September 20th, 2012

troll dweomer

I Fight Angels. (73)

I Kill Giants by Joe Kelly & JM Ken Nimura.

Favored Enemy?
Giants. Big, primordial.
Least favorite: cancer.

Did you ever read (or watch) The Maxx? Same thing, here, in a nutshell, though I Kill Giants is rooted much more in the real world, with the fantasy world being much more unambiguously imaginary. That is a trick Ken Nimura pulls off really well; the art in the book is very much hard lines of black & grey, which Nimura interrupts with blocky lines of white to show off the protagonist's....well, saying hallucinations is probably going to far, but saying whimsy is probably going to bright. This is a fairly dark book; the real giant in the text is the cancer that Barbara Thorson's mother is dying of. All the flights of fancy are Barbara's coping mechanism, & it goes deeper than just escapism. It is a remarkably accurate picture of someone having an emotional breakdown; Barbara lashes out at her family, at her friends, at her teachers, at strangers, at everyone. It is a little more psychodrama then I tend to like-- the curse of indie comics, I suppose-- but the catharsis with the titan at the end is worth it. Kelly writes with an eye for detail, which really anchors his verisimilitude; Barbara's emotional problems are utterly believable, & the things she chooses to latch onto are imbued with the kind of reverence that evokes the mania of childhood. The strange rituals, the favored objects, yeah, I buy it. I think the fact that it is Nimura's first long form project shows up in the occasional ambiguous panel transition, but I think a lot of modern comics sacrifice good panel sequencing for clever panel sequencing, so I'm used to it.
rose code

Long Live Mother Dark!

The Forge of Darkness by Steven Erikson.

I talk about Forge of Darkness as Erikson's thought experiment over at because I really do think that is what it is. I mentioned a while ago that I'd read it for & I finally finished chewing on my thoughts. Erikson is an interesting case. Malazan is his roleplaying setting, so as some one deeply invested in his own campaign setting I feel a certain kinship; similarly, Erikson studied to be an anthropologist, which is what I studied in college. We go in widely different directions, but I have a certain sympathetic eye for what he's doing. Forge of Darkness is his Silmarillion-esque trilogy. I'm curious what he does with it.
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Lar Gand. (74)

Mon-El, Man of Valor Volume Two by James Robinson, Javier Pina, Bernard Chang, Fernando Dagnino, et al.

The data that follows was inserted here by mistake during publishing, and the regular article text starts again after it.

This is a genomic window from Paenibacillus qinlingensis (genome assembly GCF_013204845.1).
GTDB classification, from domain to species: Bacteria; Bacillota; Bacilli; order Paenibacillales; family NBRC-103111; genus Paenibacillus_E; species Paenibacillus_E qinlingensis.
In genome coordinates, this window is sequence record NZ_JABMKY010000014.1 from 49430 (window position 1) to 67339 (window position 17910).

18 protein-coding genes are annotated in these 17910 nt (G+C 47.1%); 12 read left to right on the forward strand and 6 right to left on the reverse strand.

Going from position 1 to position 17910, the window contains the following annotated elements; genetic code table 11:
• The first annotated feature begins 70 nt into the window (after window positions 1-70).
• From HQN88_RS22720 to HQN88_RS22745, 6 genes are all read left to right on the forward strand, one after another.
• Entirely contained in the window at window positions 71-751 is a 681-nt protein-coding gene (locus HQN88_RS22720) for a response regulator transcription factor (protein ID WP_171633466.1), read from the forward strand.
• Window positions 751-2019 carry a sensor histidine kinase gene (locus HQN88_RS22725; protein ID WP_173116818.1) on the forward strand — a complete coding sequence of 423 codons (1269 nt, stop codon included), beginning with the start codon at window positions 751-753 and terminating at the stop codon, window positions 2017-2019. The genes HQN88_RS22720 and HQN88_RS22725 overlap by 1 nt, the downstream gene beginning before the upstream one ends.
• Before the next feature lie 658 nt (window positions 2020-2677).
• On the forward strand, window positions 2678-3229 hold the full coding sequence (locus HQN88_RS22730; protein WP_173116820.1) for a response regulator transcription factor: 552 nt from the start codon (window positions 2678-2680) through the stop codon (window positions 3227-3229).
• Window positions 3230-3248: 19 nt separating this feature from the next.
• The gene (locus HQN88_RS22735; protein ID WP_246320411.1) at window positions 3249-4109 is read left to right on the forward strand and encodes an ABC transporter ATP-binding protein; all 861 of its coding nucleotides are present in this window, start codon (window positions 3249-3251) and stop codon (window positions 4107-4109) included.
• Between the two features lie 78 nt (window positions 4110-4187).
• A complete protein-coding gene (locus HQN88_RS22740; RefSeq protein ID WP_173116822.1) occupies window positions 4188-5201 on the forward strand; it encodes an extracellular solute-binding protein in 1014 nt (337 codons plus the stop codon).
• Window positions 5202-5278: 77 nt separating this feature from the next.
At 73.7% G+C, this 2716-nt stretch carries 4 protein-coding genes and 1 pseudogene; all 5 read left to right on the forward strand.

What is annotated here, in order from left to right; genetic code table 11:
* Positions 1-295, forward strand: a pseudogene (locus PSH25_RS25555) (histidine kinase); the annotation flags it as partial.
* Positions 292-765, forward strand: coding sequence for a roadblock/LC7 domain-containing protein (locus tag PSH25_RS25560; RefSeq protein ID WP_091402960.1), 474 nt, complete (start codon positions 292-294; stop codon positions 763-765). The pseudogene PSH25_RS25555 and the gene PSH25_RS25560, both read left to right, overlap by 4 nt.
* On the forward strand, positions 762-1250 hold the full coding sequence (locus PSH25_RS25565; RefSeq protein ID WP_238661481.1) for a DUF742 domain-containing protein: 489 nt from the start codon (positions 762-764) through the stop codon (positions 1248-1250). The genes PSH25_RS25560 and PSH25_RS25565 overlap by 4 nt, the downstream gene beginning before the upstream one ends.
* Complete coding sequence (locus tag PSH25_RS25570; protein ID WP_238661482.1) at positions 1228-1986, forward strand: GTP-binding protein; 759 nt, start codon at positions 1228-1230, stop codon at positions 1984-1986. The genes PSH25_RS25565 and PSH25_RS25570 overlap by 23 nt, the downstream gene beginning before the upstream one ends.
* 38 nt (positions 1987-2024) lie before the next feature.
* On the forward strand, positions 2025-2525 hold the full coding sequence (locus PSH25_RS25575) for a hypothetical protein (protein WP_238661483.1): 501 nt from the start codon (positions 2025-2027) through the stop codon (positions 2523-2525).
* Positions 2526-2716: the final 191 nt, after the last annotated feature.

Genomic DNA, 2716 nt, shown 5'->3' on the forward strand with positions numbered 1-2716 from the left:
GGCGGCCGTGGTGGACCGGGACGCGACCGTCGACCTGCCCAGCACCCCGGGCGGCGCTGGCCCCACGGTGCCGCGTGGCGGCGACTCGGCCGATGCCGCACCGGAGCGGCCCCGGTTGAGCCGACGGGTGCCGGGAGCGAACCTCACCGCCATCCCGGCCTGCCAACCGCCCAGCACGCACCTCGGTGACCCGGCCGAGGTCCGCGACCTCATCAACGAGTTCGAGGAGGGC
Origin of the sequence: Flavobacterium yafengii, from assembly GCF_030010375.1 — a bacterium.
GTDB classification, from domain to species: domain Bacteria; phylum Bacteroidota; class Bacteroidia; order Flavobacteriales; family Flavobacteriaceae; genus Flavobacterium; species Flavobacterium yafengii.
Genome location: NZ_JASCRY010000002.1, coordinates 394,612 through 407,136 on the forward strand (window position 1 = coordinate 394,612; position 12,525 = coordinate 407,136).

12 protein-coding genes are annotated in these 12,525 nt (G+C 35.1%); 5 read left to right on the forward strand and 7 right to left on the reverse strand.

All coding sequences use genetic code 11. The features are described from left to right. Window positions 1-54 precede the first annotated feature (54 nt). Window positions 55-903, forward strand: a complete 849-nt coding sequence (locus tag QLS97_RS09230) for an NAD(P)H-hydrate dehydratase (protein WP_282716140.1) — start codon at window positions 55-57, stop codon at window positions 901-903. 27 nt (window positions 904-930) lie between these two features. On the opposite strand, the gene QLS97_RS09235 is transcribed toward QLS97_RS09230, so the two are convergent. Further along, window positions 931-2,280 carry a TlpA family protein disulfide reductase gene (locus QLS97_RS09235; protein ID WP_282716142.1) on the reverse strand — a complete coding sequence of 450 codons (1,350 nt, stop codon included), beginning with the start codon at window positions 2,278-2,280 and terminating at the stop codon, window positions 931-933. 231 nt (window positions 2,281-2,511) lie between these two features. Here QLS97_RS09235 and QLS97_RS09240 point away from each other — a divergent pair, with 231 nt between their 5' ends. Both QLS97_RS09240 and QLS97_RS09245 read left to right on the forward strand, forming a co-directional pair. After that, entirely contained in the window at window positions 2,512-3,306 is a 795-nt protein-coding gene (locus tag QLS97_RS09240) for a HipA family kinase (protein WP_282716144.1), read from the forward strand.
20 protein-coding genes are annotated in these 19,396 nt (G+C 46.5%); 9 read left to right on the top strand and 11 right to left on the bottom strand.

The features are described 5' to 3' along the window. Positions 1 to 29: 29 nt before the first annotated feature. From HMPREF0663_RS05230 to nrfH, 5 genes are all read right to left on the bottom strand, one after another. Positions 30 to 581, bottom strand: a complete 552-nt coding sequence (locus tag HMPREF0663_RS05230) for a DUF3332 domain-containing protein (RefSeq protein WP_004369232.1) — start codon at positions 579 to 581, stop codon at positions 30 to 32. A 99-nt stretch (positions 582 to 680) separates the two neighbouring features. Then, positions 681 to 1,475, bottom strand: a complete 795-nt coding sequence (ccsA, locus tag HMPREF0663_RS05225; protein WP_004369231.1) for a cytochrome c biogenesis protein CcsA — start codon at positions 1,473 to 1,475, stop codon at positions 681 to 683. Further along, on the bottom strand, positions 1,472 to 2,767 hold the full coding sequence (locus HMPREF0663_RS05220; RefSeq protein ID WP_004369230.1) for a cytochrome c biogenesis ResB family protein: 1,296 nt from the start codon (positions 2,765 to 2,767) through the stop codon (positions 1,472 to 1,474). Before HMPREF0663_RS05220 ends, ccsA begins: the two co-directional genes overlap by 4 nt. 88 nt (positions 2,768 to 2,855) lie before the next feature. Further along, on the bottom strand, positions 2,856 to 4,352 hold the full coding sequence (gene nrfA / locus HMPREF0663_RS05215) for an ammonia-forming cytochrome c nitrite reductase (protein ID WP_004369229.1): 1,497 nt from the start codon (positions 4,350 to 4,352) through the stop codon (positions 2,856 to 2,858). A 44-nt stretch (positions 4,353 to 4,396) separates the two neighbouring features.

Monday of House El,
will face his ultimate foe:
Solomon Grundy.

So this was actually...pretty good! It certainly is very pretty, & it shows a deft hand at trying to weave Silver Age continuity into modern plot lines. Daxam as a Kryptonian colony from once upon a time, that sort of thing. The biggest problem with this comic is that it comes into being only because of a credulity straining "event"-- I'm finding that to be a theme, actually, in the superhero comics I'm reading. Any sense of narrative flow is interrupted by big, silly crossover events. I remember this "New Krypton" thing; that was just about when everyone I knew stopped reading dailies. This trade is, like I said, pretty good. It does a good job of showcasing Mon-El, who is free to be a real character. You know, he's not hampered by licensing & such, so he doesn't have to be neutered; sure, Mon-El, take a shower with that lady, you are both consenting adults. The problem is that, well, this trade collects "Superman Secret Files 2009 1," Superman Annual 14," "Superman 692-697" & "Adventure Comics 11." Those transitions are all sloppy, & presuppose that you've been reading the rest of the stuff in the crossover, which, well, I didn't. Can you tell that I pretty much hate event-driven comics? Everything is constantly Crisis in DC, &, Marvel is all "oh no, a guy with Lucky Charms Tron powers is giving everyone Lucky Charm Tron powers! PS this is an allegory about politics!" I didn't know this was Volume Two-- the library sticker covers up the spine-- but I didn't notice till right now when I came to write it up. Oh can I say-- I was really happy to see The Guardian in this. Jack Kirby is the man, & his Superman supporting cast should always show up. The Guardian fits in Metropolis. I am a little bummed that it wasn't the Manhattan Guardian from Seven Soldiers though. I guess, looking at Wikipedia, the Manhattan Guardian is, paradoxically, located in Cinderella City? Oh Grant. Anyhow, I like "clone of the original Guardian" a lot, too. Very DNA Project, very Cadmus; a natural evolution. I guess what I'm saying is, this was a pleasant surprise.